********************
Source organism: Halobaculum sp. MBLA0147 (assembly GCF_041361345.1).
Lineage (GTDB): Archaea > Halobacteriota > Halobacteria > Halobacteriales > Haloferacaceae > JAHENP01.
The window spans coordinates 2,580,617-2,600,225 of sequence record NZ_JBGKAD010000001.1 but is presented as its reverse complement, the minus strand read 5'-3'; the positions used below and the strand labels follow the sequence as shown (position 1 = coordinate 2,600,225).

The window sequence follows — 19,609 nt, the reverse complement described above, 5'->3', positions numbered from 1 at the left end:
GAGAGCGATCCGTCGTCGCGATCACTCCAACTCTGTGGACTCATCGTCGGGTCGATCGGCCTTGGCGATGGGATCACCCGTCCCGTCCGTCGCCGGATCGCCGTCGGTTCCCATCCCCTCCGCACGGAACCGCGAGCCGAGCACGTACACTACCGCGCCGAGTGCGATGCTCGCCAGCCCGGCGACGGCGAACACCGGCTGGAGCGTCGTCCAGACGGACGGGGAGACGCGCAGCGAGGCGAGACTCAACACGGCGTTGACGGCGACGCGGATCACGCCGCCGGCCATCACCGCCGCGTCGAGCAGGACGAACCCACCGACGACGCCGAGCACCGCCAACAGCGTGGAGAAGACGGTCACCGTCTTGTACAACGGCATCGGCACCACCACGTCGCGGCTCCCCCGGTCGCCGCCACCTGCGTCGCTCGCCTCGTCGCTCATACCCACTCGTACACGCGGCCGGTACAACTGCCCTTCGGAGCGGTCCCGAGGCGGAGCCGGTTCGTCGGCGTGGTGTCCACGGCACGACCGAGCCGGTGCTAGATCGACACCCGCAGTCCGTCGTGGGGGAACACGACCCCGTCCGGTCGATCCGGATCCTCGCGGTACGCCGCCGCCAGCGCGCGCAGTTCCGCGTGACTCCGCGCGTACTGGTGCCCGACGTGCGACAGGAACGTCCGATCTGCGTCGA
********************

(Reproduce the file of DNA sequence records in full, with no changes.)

Source organism: Halobaculum sp. MBLA0147 (assembly GCF_041361345.1).
Lineage (GTDB): Archaea > Halobacteriota > Halobacteria > Halobacteriales > Haloferacaceae > JAHENP01.
The window spans coordinates 2,580,617-2,600,225 of sequence record NZ_JBGKAD010000001.1 but is presented as its reverse complement, the minus strand read 5'-3'; the positions used below and the strand labels follow the sequence as shown (position 1 = coordinate 2,600,225).

The window sequence follows — 19,609 nt, the reverse complement described above, 5'->3', positions numbered from 1 at the left end:
GAGAGCGATCCGTCGTCGCGATCACTCCAACTCTGTGGACTCATCGTCGGGTCGATCGGCCTTGGCGATGGGATCACCCGTCCCGTCCGTCGCCGGATCGCCGTCGGTTCCCATCCCCTCCGCACGGAACCGCGAGCCGAGCACGTACACTACCGCGCCGAGTGCGATGCTCGCCAGCCCGGCGACGGCGAACACCGGCTGGAGCGTCGTCCAGACGGACGGGGAGACGCGCAGCGAGGCGAGACTCAACACGGCGTTGACGGCGACGCGGATCACGCCGCCGGCCATCACCGCCGCGTCGAGCAGGACGAACCCACCGACGACGCCGAGCACCGCCAACAGCGTGGAGAAGACGGTCACCGTCTTGTACAACGGCATCGGCACCACCACGTCGCGGCTCCCCCGGTCGCCGCCACCTGCGTCGCTCGCCTCGTCGCTCATACCCACTCGTACACGCGGCCGGTACAACTGCCCTTCGGAGCGGTCCCGAGGCGGAGCCGGTTCGTCGGCGTGGTGTCCACGGCACGACCGAGCCGGTGCTAGATCGACACCCGCAGTCCGTCGTGGGGGAACACGACCCCGTCCGGTCGATCCGGATCCTCGCGGTACGCCGCCGCCAGCGCGCGCAGTTCCGCGTGACTCCGCGCGTACTGGTGCCCGACGTGCGACAGGAACGTCCGATCTGCGTCGA